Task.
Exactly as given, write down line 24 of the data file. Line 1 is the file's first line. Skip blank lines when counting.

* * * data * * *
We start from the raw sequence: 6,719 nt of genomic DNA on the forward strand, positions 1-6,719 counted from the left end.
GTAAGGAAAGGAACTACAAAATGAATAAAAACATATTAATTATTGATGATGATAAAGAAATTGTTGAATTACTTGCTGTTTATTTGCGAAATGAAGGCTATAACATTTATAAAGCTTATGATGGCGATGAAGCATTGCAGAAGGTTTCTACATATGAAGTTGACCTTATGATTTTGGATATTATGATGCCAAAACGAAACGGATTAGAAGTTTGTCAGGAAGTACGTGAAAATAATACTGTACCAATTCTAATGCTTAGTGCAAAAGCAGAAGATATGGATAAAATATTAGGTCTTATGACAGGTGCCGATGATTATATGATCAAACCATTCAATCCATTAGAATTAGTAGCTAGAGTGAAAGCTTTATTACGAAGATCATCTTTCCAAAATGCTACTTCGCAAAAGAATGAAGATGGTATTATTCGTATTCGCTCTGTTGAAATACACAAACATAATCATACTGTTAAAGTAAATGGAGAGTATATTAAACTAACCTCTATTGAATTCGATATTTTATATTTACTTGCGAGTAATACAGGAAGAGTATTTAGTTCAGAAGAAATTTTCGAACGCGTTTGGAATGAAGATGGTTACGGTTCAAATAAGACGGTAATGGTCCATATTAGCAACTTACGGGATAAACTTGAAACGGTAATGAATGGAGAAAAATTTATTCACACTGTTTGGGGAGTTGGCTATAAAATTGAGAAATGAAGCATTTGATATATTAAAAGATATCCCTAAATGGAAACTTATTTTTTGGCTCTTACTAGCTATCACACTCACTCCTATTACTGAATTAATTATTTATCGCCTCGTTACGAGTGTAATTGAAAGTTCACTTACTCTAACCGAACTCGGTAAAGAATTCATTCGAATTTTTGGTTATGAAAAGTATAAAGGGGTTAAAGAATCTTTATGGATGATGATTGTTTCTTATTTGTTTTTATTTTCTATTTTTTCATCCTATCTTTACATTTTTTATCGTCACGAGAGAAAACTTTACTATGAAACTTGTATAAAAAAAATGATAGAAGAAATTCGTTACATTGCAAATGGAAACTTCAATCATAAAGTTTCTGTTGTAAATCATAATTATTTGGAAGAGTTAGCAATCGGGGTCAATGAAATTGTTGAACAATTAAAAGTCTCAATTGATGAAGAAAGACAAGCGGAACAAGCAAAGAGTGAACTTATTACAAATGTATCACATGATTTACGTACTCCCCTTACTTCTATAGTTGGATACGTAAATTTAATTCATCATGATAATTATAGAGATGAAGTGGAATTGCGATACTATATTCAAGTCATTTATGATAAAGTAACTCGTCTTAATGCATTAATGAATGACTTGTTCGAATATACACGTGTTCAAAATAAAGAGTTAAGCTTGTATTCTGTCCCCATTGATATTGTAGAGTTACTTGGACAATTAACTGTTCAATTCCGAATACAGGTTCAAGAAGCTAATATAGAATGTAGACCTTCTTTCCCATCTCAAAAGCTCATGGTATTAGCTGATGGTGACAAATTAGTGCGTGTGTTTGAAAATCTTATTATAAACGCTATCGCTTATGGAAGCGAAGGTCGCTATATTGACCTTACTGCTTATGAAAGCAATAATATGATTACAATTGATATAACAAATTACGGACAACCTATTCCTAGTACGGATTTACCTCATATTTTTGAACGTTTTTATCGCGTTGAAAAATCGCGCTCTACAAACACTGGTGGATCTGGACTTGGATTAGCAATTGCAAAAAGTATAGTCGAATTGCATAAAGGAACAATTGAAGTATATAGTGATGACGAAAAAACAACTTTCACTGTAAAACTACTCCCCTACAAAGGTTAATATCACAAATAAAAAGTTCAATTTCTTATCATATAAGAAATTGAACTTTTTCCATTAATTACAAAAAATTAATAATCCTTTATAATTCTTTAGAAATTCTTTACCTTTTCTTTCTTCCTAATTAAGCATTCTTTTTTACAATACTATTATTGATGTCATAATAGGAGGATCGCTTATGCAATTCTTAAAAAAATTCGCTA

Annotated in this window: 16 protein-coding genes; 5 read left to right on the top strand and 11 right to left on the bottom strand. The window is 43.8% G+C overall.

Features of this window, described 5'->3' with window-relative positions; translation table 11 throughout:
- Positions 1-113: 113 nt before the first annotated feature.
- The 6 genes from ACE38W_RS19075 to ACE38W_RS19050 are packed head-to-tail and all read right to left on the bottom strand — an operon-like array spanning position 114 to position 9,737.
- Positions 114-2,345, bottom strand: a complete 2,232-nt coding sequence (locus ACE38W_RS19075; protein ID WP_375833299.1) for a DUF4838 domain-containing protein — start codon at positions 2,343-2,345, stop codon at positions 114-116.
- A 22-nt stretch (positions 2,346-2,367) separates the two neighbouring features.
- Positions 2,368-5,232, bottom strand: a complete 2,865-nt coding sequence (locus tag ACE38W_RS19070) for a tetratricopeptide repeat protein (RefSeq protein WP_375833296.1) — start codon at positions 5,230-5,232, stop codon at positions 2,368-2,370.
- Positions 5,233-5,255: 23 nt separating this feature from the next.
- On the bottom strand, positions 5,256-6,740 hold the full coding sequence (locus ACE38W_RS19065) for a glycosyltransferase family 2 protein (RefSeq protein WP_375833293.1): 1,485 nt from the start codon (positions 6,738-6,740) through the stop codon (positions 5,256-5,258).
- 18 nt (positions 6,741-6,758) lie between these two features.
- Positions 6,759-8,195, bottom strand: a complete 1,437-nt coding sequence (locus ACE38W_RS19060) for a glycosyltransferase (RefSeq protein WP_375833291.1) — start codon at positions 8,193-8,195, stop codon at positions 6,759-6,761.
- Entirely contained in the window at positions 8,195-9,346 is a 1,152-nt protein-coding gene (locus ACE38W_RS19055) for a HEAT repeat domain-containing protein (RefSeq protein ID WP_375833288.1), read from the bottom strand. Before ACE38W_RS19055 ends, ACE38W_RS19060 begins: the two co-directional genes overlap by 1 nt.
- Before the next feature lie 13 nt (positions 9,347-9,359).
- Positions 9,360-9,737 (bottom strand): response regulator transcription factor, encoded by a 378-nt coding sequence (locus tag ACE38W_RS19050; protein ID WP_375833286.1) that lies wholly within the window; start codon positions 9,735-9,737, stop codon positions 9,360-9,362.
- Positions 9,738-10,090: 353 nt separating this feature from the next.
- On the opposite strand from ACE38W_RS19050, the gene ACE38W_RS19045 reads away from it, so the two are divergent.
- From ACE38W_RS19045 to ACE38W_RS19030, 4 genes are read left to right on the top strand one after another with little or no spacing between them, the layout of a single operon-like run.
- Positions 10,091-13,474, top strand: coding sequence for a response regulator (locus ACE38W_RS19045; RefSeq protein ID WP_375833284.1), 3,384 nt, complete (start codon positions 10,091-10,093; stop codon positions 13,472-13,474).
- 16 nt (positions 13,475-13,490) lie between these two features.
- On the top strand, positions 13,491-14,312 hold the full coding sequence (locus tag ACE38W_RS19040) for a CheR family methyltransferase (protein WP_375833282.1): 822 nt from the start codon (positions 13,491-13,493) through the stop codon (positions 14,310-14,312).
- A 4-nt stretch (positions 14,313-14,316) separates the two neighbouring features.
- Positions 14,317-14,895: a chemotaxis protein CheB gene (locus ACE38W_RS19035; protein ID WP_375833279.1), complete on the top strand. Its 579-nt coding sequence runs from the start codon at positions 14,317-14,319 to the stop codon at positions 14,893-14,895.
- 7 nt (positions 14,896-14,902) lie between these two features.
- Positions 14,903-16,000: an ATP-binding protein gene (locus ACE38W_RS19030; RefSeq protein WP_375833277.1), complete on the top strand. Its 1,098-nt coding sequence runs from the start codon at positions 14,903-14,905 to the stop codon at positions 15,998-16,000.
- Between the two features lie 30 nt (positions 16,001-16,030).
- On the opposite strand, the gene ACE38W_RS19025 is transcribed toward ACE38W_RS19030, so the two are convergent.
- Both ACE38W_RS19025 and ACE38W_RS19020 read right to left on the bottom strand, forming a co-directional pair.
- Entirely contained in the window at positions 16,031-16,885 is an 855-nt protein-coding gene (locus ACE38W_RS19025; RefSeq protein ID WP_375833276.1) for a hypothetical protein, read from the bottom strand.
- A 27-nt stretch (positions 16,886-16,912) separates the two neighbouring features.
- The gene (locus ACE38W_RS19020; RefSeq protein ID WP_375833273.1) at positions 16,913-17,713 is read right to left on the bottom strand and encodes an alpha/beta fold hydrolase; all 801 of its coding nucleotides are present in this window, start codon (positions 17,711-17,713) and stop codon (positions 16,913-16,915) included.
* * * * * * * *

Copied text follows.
- Positions 14,317-14,895: a chemotaxis protein CheB gene (locus ACE38W_RS19035; protein ID WP_375833279.1), complete on the top strand. Its 579-nt coding sequence runs from the start codon at positions 14,317-14,319 to the stop codon at positions 14,893-14,895.